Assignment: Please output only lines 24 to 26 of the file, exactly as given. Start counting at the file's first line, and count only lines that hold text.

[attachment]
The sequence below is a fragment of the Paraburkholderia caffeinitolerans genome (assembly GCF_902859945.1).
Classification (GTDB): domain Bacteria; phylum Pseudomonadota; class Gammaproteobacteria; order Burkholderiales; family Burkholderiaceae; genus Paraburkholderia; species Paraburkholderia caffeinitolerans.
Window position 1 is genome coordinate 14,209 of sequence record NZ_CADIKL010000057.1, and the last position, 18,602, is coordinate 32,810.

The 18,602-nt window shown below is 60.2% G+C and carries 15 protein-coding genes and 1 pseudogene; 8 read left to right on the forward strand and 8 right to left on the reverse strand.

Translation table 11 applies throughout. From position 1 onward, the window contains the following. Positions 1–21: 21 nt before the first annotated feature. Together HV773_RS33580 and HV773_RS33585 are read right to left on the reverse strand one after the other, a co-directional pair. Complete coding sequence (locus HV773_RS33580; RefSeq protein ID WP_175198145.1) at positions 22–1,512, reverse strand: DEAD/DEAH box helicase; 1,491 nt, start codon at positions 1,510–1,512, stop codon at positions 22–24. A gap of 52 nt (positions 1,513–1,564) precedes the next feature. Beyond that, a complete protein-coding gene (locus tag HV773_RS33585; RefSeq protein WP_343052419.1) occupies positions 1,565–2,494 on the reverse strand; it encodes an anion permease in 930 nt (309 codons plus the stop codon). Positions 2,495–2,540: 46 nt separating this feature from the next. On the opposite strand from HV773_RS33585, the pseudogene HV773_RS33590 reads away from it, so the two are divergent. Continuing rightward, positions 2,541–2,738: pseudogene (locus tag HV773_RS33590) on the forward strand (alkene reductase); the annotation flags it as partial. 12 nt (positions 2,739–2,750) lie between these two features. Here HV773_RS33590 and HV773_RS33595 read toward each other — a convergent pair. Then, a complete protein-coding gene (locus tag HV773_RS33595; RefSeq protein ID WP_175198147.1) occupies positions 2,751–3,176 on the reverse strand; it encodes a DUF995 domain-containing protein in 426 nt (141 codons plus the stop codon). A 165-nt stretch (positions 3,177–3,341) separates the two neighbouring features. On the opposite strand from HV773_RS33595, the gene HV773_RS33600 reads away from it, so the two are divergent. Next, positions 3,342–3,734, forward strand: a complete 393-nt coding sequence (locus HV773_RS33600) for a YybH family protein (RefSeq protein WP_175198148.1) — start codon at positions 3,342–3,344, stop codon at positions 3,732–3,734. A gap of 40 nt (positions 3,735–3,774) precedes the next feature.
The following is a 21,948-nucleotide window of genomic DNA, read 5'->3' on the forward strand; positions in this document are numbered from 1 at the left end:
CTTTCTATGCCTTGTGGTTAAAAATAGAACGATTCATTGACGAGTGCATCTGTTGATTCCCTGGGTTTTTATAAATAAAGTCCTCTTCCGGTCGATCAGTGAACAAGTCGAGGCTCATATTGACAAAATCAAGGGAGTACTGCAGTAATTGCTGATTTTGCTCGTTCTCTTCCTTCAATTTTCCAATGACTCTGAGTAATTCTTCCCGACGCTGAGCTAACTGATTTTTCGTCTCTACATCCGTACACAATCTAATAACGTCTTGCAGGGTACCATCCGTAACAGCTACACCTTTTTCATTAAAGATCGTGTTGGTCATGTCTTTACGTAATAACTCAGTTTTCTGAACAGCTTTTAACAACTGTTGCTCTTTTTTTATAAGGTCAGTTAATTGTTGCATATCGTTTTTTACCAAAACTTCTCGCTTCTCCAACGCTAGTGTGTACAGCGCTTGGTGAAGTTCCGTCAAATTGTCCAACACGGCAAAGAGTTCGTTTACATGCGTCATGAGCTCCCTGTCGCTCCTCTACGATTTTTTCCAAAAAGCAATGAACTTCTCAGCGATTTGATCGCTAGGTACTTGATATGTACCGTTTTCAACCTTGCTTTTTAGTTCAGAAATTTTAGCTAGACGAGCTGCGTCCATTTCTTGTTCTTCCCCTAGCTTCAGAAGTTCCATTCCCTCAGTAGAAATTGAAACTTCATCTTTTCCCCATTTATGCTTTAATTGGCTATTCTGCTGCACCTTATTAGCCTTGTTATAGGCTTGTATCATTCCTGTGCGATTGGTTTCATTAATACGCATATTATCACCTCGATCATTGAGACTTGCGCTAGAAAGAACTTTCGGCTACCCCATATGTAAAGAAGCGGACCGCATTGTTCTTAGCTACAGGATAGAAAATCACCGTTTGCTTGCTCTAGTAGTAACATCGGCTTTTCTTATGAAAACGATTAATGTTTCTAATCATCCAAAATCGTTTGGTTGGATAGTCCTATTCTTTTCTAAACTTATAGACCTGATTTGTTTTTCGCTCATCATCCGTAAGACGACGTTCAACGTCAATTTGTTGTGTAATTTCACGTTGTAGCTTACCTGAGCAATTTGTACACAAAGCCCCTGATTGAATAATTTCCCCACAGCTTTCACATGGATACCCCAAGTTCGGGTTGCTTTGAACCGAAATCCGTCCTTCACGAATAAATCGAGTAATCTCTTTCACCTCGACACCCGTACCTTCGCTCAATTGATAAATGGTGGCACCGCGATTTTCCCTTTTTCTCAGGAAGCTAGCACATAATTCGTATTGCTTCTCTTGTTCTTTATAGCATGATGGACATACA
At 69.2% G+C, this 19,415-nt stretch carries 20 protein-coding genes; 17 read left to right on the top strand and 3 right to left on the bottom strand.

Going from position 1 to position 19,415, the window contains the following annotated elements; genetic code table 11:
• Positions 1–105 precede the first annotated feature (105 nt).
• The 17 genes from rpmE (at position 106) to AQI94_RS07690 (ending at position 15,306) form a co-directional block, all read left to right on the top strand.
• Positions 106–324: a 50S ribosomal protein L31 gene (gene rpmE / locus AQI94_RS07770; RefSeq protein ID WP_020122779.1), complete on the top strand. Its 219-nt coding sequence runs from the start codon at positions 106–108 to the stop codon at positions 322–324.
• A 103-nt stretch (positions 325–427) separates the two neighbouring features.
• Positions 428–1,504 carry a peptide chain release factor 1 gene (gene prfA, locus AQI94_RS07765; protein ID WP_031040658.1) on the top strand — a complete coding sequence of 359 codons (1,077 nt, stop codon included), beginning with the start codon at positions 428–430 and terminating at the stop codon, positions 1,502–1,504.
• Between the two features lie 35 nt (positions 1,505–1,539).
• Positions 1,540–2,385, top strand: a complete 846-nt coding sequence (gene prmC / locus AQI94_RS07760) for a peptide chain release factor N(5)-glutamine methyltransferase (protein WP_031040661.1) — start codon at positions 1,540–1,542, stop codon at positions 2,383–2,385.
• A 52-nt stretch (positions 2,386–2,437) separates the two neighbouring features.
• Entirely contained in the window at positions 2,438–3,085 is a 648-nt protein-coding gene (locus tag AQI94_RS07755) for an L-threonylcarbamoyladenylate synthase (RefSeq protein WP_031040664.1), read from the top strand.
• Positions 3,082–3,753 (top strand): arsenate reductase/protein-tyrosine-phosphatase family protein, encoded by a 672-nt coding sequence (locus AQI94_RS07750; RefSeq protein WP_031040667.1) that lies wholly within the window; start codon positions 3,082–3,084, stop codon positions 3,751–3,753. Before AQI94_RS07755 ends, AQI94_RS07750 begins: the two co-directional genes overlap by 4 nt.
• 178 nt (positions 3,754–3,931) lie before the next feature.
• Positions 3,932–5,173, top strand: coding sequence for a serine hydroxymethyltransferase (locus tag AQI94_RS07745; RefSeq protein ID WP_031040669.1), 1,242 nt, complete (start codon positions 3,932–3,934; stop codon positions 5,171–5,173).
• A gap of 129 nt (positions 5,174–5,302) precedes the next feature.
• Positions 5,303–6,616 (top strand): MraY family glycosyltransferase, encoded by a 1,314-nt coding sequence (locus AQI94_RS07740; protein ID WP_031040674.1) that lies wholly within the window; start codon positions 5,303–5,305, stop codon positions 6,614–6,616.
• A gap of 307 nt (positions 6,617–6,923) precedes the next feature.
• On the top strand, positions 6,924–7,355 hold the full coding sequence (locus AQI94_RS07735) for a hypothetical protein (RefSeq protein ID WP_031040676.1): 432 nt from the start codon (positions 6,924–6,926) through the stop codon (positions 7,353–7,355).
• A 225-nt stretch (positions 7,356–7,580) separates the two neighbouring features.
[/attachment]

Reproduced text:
• A gap of 307 nt (positions 6,617–6,923) precedes the next feature.
• On the top strand, positions 6,924–7,355 hold the full coding sequence (locus AQI94_RS07735) for a hypothetical protein (RefSeq protein ID WP_031040676.1): 432 nt from the start codon (positions 6,924–6,926) through the stop codon (positions 7,353–7,355).
• A 225-nt stretch (positions 7,356–7,580) separates the two neighbouring features.